Peter Parker and MJ

The 3 Best Love Stories in the MCU (and 3 That Make No Sense)

Not all love stories are created equal in the Marvel Cinematic Universe. Here’s a look at three MCU couples who took our breath away and three mismatched pairs.

The 3 Best Love Stories in the MCU (and 3 That Make No Sense)

The Marvel Cinematic Universe has given us superhero action galore, but it’s also tried its hand at romance. While some pairings feel earned, others leave audiences scratching their heads. Here are 3 of the best and 3 of the most baffling MCU movie love stories.

Best: Wanda Maximoff and Vision (Captain America: Civil War, Avengers Films, WandaVision)

Despite starting as reluctant allies, Wanda and Vision develop a surprisingly tender bond over their shared sense of alienation and duty. What begins as mutual respect in Captain America: Civil War blossoms into affection, as Vision comforts the grieving Wanda and they open up about their inhuman abilities. Their unlikely care for each other amidst global chaos lays the foundation for a deeper connection. 

By Avengers: Infinity War, they share a devoted intimacy that tragically ends with Vision’s sacrifice. Their story continues in WandaVision, which beautifully explores their suburban coupledom and Wanda’s all-consuming grief. For all its travails, Wanda and Vision’s love story remains one of the MCU’s most unlikely yet effective pairings.

Worst: Thor and Jane Foster (Thor, Thor: The Dark World

The god of thunder falls head over heels for a human scientist he’s only just met on Earth in Thor. But the sparks viewers expect to see between Thor and Jane Foster just aren’t there. Their whirlwind romance lacks the authentic chemistry and emotional connection that would make it feel believable and earned.

Unfortunately, this forced relationship quietly fizzles out off-screen before the events of Thor: The Dark World. The former flames reconnect in Thor: Love and Thunder.  But for all its potential, the Thor-Jane love story never quite achieves the depth and impact such an epic pairing should have had. Their arc serves as another example of Marvel struggling to convincingly weave romantic subplots into its action-packed superhero narratives.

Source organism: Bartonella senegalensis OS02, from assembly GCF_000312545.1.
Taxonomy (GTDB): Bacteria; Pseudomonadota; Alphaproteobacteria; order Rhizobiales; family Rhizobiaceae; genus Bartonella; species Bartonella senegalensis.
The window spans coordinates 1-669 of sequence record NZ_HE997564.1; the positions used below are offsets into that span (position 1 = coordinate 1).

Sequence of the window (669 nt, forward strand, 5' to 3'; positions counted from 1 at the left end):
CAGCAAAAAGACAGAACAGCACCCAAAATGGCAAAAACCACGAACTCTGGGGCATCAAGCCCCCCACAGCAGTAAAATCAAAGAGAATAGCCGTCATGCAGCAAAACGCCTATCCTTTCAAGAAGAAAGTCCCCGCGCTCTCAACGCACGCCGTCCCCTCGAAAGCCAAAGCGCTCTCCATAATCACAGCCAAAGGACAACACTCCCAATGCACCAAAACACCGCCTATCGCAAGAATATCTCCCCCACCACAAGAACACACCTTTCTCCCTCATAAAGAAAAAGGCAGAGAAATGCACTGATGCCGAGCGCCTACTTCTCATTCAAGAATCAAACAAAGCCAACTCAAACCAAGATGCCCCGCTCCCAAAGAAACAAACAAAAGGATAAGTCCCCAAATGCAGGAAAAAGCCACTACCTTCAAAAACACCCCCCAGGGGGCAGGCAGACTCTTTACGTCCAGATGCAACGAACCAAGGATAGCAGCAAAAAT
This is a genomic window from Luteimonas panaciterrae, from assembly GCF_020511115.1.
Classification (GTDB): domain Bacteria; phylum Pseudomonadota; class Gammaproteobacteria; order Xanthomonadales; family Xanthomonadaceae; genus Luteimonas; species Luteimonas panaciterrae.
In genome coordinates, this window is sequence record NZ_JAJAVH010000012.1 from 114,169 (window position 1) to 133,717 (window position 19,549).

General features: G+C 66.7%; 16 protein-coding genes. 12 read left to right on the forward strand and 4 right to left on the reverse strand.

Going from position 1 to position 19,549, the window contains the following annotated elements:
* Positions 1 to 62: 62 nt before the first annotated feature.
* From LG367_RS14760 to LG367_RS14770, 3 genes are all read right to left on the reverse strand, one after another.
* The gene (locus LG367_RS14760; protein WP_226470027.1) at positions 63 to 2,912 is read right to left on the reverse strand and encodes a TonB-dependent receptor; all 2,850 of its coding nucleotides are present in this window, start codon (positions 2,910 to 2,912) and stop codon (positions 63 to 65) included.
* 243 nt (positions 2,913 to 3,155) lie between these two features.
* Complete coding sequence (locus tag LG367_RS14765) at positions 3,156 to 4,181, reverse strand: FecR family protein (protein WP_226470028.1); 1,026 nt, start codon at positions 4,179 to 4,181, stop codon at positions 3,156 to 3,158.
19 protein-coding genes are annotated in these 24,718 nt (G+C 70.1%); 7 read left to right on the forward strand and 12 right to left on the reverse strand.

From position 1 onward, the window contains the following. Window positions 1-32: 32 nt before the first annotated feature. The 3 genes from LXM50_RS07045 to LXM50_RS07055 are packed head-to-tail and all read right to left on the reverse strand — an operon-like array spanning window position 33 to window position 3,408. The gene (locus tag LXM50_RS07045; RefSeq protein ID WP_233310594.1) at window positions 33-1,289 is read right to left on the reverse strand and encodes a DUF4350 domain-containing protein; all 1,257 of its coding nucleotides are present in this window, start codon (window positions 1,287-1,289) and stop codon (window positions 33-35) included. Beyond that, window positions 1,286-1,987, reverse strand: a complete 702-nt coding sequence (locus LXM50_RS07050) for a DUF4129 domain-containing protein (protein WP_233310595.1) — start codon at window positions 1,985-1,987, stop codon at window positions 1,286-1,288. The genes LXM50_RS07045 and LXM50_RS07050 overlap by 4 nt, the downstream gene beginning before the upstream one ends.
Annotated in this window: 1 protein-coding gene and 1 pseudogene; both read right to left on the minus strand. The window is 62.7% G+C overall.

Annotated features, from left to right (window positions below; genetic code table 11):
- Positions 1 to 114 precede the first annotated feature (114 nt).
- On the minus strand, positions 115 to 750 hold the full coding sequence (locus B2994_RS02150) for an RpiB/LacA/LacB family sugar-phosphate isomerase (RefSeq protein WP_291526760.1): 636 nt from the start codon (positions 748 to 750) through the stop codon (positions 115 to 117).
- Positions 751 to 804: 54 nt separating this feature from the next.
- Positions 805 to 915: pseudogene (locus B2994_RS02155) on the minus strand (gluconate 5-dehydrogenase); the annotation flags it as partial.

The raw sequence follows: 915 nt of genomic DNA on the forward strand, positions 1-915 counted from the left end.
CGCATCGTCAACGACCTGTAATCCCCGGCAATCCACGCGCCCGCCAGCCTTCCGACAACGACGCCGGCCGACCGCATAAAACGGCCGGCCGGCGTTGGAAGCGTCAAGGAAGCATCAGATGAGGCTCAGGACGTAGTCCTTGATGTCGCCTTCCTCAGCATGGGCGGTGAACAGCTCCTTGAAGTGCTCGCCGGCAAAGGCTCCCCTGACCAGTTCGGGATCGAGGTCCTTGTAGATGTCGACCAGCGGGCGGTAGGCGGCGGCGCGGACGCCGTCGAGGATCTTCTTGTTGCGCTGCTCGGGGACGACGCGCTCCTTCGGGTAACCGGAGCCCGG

Best: Peter Parker and MJ (Spider-Man: Homecoming, Far From Home, No Way Home)

Peter Parker and whip-smart classmate MJ’s friendship-turned-romance is one of the MCU’s most endearing. What begins as playful banter and a mutual understanding of being outsiders in Spider-Man: Homecoming gradually gives way to affection. By Far From Home, their feelings deepen during a fateful school trip abroad. Though MJ plays it cool, she clearly cares for and anchors Peter amidst overwhelming chaos.

Their chemistry finally culminates into a full-blown romance in No Way Home. While still new and facing obstacles, Peter and MJ’s intellectual rapport and authentic teen dynamic make their pairing feel fresh and full of promise. 

Worst:  Bruce Banner and Natasha Romanoff (Avengers Films)